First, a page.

As an added benefit, since we are already throwing away the conventional premises of
operating systems, there is that much less overhead to overhauling the software on top
of it. Linux command line tools do not exactly have the most intuitive names, such as
cat. Also, the Linux Standard Base does not include tools
that are up to date with modern needs. Where are the HTML, XML, and JSON parsers? Where is
the Markdown reader? Why don't we have a command-line financial calculator? Many more important
tools are missing, but I think you get the point.
Readme: A Modern Alternative to Man Pages
Man pages were written in the seventies. They have done a fine job, and they have served many system administrators well, but it is time for a very modern update. Readme is a command-line tool for reading README files, written in GitHub-flavored Markdown. The idea is to entirely replace Man Pages with something that is easier to edit.
Here is a collection of a few of my writings.
The Scalding Descent
The team raised their straws and compared them by length. Solemnly, their gaze shifted to Alphonse's grim countenance. By the vice of having randomly chosen the shortest from the cup, he was the unlucky delegate to descend into the belly of the supercomputer. No words were spoken, and no words could formulate the terror that dawned upon the team as reality drew nigh. There in silence, they averted their eyes, unable to make honest contact with their beloved elder, whose leadership and technical wisdom had proven nothing short of miraculous.
Maintaining his characteristic British civility, the first to break the silence was Dr. Manchester.
"Well, let's get that hatch open."
The team surrounded the white rotational valve, and with five otherwise idle hands, they each provided a sixth of the necessary torque to open the hatch. Meanwhile, Alphonse donned his helmet, and meticulously triple-checked the locks and pentuple-checked the connection to his oxygen tank and cryo-cell. Foo offered up what useful information he could, emotionally unattentive to the gravity of the situation:
"According to my calculations, your two parallel cryo-cells should have enough liquid nitrogen to provide you with approximately six minutes of suit-temperatures of 60 degrees Celcius."
"Yes, I know Foo. We've been over this before," Alphonse snapped, trying to maintain his composure as he squeezed into the conveniently coffin-sized airlock separating the air-conditioned corridor from the sweltering abyss of the supercomputer's core. "You should be the one doing this shit."
"Yes, but sir, you know that I cannot maneuver my--"
"Foo. Stop," Corporal Burton interjected. Though not quite what Corporal Burton meant, Foo immediately powered down, and gracefully curled into the fetal position, to which none of the busy crew objected.
In the tight confines of the airlock, Alphonse maneuvered into the single uncomfortable position that would permit his arms the leverage to open the second hatch. When the second valve began to rotate, his eyes returned to the silhouette of his teammates, blocking the beam of light pouring in from the hatch opening. He paused briefly to look at them.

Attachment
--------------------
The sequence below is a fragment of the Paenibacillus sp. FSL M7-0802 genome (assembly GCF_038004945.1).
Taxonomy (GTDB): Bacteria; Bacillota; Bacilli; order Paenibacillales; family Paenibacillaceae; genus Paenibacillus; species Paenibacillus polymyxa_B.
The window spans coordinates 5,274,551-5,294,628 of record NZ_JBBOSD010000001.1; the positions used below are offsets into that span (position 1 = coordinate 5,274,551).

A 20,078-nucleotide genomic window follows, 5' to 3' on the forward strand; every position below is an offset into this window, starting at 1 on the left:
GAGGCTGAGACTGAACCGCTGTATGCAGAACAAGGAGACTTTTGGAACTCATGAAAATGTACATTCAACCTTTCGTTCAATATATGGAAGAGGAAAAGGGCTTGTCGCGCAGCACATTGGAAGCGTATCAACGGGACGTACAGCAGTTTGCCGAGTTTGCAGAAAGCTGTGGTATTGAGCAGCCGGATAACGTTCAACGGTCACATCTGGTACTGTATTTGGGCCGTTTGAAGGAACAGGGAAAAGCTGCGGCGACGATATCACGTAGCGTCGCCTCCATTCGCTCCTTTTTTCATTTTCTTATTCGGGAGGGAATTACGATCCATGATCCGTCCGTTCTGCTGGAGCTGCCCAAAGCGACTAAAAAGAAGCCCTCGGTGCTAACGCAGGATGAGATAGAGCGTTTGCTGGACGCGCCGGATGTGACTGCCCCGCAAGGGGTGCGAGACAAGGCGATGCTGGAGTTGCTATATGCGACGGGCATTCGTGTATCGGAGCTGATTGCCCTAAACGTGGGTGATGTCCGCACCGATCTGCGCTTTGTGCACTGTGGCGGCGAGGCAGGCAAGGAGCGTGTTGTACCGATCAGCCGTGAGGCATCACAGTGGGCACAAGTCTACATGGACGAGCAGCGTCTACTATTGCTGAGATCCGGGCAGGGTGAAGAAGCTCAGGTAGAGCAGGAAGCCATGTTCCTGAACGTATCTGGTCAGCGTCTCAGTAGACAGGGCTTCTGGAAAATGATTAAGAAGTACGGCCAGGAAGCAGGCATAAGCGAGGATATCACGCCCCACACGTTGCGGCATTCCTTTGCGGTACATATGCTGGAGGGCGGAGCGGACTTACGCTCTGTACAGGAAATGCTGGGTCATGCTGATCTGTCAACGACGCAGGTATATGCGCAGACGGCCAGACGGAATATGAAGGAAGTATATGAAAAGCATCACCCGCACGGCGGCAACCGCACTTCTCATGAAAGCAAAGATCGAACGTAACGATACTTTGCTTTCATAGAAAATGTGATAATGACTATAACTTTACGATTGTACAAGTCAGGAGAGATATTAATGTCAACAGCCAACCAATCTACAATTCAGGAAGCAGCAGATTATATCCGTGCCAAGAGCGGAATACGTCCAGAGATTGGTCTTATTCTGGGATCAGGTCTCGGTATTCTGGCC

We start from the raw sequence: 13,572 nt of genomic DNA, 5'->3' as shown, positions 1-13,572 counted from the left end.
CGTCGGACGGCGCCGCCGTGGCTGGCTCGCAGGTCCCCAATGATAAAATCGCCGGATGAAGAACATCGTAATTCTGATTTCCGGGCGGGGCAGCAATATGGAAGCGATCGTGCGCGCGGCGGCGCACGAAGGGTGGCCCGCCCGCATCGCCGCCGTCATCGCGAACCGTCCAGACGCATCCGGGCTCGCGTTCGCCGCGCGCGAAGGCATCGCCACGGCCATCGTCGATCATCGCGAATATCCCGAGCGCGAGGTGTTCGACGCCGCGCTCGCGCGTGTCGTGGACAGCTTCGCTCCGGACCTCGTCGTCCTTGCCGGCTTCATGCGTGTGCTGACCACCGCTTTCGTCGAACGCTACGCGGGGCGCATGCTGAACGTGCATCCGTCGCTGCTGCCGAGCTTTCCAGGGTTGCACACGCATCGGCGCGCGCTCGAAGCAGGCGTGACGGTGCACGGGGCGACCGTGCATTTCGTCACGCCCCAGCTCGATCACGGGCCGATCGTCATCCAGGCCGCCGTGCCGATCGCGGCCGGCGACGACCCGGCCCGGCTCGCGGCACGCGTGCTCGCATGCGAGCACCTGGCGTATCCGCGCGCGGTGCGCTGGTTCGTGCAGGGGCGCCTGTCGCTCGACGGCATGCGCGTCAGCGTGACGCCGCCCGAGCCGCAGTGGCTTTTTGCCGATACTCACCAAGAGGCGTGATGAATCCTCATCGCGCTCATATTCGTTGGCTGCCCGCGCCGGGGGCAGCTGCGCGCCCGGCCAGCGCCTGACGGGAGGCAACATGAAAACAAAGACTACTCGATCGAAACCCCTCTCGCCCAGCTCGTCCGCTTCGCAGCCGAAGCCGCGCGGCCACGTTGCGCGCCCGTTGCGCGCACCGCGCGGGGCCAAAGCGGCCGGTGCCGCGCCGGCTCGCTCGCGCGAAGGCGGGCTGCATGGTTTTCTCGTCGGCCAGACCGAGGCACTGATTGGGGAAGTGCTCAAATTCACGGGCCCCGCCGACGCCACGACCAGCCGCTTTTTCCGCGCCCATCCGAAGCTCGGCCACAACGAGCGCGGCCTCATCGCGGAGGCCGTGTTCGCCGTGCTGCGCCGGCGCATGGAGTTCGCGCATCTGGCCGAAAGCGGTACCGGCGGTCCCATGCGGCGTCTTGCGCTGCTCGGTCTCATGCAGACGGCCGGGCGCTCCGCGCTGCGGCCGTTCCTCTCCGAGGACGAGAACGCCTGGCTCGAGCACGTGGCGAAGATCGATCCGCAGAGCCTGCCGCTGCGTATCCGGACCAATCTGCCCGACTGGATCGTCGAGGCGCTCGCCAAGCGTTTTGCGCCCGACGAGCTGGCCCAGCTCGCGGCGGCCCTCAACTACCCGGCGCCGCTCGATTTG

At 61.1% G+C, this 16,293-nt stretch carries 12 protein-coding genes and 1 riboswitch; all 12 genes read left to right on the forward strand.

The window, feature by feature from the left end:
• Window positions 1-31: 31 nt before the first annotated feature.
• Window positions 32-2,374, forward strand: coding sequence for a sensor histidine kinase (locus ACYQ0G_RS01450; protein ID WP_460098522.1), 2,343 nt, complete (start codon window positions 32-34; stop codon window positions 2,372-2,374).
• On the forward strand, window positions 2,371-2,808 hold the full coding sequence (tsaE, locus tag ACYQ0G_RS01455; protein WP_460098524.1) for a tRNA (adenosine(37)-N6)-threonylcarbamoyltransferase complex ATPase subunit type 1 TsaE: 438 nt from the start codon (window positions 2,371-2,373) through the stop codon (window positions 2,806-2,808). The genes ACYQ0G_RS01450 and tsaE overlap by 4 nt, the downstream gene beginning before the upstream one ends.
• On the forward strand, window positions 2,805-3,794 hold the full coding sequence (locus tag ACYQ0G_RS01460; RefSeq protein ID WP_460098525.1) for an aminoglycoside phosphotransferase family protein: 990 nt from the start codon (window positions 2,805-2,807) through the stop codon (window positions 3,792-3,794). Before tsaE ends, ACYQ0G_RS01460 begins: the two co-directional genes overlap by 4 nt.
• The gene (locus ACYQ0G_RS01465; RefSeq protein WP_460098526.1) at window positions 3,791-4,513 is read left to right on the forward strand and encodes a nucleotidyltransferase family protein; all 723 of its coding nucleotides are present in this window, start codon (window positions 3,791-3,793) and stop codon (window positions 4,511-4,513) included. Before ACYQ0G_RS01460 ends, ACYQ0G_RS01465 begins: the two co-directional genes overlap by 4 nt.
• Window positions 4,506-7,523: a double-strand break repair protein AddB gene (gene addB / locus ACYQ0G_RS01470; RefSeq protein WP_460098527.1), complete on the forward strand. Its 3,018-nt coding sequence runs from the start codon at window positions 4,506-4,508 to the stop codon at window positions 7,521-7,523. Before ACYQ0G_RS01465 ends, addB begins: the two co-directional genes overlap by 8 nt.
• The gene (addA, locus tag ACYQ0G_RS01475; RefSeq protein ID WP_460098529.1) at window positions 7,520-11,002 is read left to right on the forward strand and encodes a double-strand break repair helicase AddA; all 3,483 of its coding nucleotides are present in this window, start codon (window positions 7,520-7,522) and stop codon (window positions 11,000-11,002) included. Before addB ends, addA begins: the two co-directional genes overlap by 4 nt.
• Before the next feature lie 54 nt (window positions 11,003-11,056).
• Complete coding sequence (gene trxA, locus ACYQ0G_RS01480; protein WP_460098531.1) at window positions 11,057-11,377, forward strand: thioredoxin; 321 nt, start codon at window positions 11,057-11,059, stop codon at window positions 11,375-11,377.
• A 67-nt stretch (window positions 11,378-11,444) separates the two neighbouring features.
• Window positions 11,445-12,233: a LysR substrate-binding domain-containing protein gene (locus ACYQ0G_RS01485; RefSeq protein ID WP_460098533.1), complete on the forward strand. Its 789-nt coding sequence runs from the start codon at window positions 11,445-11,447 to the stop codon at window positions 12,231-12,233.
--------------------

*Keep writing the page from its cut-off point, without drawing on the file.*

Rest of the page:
"Well, go ahead. Shut the hatch."
His crew snapped out of their fixation and sealed him in the airlock. With their communication moved routed through the radio now, Corporal Burton chimed in: "Draining airlock atmosphere in 3... 2... 1..."
With a loud roar, the airlock's temperature soared two hundred degrees Celcius. Alphonse's internal suit temperature rose to sixty degrees Celcius so rapidly as to take his breath away. His crew immediately retracted as a sudden wave of scalding heat from the outer hatch made the air shimmer. Alphonse regained his composure and continued the arduous turn of the second valve in those tight and dark quarters.
After finally having released the second hatch door, he opened it to find that the door would only open to a roughly sixty-degree-angle before colliding with a small pipe extruding from the wall of the airlock. At such high temperatures, his civility was apt to abandon.
"Goddammit! Who designed this shit?" he shouted as he pounded the wall. His crew heard his muffled fit of rage through the hatch door.
"Al, is everything okay?" Corporal Burton asked.
"Yeah. We're good."
As Alphonse managed to squirm into the opening of the second hatch, the supercomputer's glowing grid of red-hot coolant channels came into view. A veil of gaseous mineral oil filled the air. Amidst the breath-taking heat, he peered through the fog to see the blinking blue lights of the quartz drives on the opposite wall. Notably outstanding from the pattern of blue lights was the control arm--a mechanical claw responsible for replacing quartz drives when they get full or damaged--dangling lifelessly, its motor whirring fruitlessly.
The Pale Sea
For the sake of the poor souls whose salvation depended upon it, Jericho found himself knee-deep in pale, concrete-colored water on a foreign planet, whose gravity was painfully strong, and whose surface was, with the exception of a few jagged rocks that surfaced from volcanic activity, flat and windy all the way to the horizon. Had the water not shimmered in the perpetual breeze, the planet would have looked as though it were a sphere carved from white marble. It was into these milky shallows that Jericho waded in pursuit of the distress beacon, from which rang the digital cries of Terra's interplanetary diplomats.
Despite the use of entanglement telephony, and hence, the near-instantaneous reception of distress signals (astronomic distances notwithstanding), the rescue team usually arrived to the scene too late, and this case appeared to be no exception. Neither wreckage nor raft could be seen, though the landing site was within a kilometer of the beacon.
Jericho activated his infrared visor so he could see through the murk. In the noir anti-world that was revealed on his heads-up display, the bottom could be seen for the lifeless desert it was, where naught but hair-thin plants dangled listlessly. Through this barren canvas, he tread, cautiously surveying each prospective step with scientific scrutiny. With each step, the fear of his team leaving him stranded grew more potent; for, despite having shared years with them aboard the rescue vessel, and knowing everything about them down to the most trivial of details, the heartless accountant of life and death saw six other teammates aboard the ship, and him--a dispensible radar technician--on the planet's surface: a balance sheet that did not bode so favorably for him should a disaster necessitate an expedient exit.